Friday, July 01, 2011

Weird MS symptoms: cognitive falling

Watching Patti as she flails her arms, legs jerk and her wheelchair shutters from all the action I wonder if Patti is demon wrestling or I’m missing an earthquake.

Only seconds in duration and followed with an exclamation (some printable, some not), I steady her and ask – “you think you’re falling again, don’t you?”

Decades ago when Patti could still walk this weird MS symptom – cognitive falling (I THINK I’m falling therefore I WILL fall) - occurred more frequently and resulted in random falls from a standing position.

Vertigo? Hypnic Jerk? Inner Ear? Nystagmus? Myoclonic Jerk? Ataxia? Medication? All and more were considered, re-considered and dismissed.  Intermittent symptoms rarely ever fit all the criteria of diagnostic ‘billing’ codes.

I have never observed a pattern to any triggering activities neither then nor now except ‘intermittent and unexplained’. Frankly with the gap of decades unless you were me, you would not even notice the similarities.

Now in a wheelchair Patti is not at actual risk of falling from a standing position, though awareness is warranted. Even such a brief episode during assisted transfer or eating could certainly have at risk consequences.

And, of course, never does a weird MS symptom actually occur during a visit to a neurologist - well except just once decades ago when Patti could still stand.

Patti’s neurologist had just finished poopahing Patti’s recounting of cognitive falling. He was quite adamant that the human body does not fall because it “thinks it is going to fall”.

As he put Patti through her neurological exam (if you have never observed one, it borders on human pet tricks), Patti announced “It’s happening! I’m going to fall!” Her neuro calmly and professionally reassured her “No! You are not! Your legs are fine. There is no …” - Patti grabbed him for support and they both ended up on the floor.  

After I helped them both up, we at least learned that when a ‘weird MS symptom’ lands on top of a neurologist it becomes an “observed” unexplained intermittent symptom.  

Fortunately decades later, cognitive falling while weirder is at least safer.

Caregivingly Yours, Patrick Leer 
web site:  


  1. It is when symptoms like this arise that one can appreciate just how complex and remarkable is the mechanism that governs our ordinary functioning, since after all this sort of thing rarely happens unless the system is damaged.


    PS I could only comment as Anonymous. My June 26 poem explains how this can be corrected.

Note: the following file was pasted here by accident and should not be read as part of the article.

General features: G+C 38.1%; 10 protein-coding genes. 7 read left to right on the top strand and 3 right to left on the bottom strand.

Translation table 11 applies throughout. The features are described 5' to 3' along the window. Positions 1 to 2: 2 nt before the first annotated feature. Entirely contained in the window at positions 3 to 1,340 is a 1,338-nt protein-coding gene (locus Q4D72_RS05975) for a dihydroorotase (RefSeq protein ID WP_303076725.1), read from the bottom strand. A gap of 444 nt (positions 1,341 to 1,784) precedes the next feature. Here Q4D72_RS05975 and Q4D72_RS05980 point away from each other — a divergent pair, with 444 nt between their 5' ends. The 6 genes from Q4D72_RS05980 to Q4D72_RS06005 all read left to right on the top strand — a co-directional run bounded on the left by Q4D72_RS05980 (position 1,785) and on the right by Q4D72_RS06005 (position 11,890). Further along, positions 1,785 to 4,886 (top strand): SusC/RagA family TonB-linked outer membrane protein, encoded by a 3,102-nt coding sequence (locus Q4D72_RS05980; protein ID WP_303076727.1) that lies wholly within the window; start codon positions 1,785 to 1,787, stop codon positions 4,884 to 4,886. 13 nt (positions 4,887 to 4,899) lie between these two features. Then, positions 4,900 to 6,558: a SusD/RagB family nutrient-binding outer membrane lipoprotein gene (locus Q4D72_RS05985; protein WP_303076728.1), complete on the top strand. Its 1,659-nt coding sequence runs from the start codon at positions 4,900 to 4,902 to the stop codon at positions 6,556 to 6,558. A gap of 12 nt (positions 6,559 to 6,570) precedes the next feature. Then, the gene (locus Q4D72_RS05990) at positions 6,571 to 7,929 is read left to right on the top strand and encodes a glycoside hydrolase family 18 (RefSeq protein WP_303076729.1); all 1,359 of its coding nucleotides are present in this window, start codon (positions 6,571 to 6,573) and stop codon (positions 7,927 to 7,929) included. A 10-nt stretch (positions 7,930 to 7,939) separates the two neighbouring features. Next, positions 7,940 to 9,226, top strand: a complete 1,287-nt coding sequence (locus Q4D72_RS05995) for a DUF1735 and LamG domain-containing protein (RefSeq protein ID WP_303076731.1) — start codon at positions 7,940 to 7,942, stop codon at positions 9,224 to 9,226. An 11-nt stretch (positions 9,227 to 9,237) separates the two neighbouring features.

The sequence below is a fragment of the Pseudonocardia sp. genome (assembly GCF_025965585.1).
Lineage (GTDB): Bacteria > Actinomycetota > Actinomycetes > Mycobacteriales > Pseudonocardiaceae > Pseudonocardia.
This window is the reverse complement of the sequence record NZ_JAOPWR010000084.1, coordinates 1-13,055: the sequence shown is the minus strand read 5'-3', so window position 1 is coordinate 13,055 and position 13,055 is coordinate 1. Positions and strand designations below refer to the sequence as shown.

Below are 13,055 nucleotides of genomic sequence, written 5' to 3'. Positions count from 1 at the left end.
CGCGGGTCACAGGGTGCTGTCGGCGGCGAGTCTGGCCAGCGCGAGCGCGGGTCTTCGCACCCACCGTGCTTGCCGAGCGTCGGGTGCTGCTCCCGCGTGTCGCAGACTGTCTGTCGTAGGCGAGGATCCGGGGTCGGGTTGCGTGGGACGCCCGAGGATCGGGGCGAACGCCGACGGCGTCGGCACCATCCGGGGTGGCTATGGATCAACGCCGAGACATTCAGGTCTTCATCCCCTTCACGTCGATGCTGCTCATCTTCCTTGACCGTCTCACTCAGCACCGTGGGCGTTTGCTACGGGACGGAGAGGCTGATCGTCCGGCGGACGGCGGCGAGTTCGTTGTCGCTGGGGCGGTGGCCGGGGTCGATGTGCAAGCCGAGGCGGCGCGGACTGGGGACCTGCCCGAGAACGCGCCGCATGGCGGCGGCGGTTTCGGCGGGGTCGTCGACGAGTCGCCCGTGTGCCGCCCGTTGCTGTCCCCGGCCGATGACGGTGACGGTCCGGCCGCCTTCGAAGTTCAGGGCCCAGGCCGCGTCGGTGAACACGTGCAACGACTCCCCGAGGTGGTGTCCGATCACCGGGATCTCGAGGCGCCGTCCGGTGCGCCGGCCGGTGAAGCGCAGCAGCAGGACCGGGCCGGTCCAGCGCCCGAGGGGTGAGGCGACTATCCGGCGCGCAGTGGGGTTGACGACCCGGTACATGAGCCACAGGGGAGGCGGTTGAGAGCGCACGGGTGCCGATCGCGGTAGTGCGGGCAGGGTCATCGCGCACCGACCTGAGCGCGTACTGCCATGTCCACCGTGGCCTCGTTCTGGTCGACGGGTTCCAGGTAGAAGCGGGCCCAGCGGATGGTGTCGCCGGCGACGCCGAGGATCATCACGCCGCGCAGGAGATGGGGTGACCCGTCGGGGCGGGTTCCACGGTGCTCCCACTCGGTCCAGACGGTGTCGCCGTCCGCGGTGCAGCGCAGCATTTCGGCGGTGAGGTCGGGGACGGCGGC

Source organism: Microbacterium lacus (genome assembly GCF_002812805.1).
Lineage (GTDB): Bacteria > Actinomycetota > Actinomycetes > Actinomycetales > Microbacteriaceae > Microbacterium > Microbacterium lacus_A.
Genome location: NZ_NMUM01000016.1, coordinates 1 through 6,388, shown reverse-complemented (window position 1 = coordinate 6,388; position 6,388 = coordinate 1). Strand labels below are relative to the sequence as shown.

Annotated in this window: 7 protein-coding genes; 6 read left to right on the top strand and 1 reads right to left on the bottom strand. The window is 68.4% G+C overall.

Stumped at commenting
    on some of my treasured blogs,
    I offer this cure.

    Go to your dashboard,
    hit settings and then comments,
    comment form placement.

    Hit pop-up window.
    Presto change-o we can come
    and leave you comments.

  2. LOL with the neurologist "you aren't going to fall" to suddenly finding himself on the floor. It goes to prove they really don't know everything about our bodies or conditions. I'm glad Patti could demonstrate so effectively her sensation of thinking she is going to fall. I hadn't heard of this phenomonen. Interesting!

    side note to the lady who left the comment above, just in case she comes back to read follow up comments. She should also check when she signs into Blogger and make sure the box that says "keep me signed in" is unchecked. Often that helps solve problems if comments can't be left.

    To you Patrick and Patti, I hope you have a safe and happy Fourth of July!


  3. I always hate that about Dr. If they don't see, it didn't happen. Glad Patty proved him wrong.

  4. Bwa-ha-ha! I'm not laughing at Patti's proprioceptive falling experience or the fact that she fell with the doc. However, I'd pay money to see a few of the neurologists I've encountered writhing around on the floor, and hopefully with some of their instruments having landed in places of...oh, I'd better stop this imaginary scene right here.

    Sorry that Patti encounters this. I've had it on a much smaller scale. Is quite scary to all of a sudden be convinced that you're falling and feel as though you must grasp at something to stop it.


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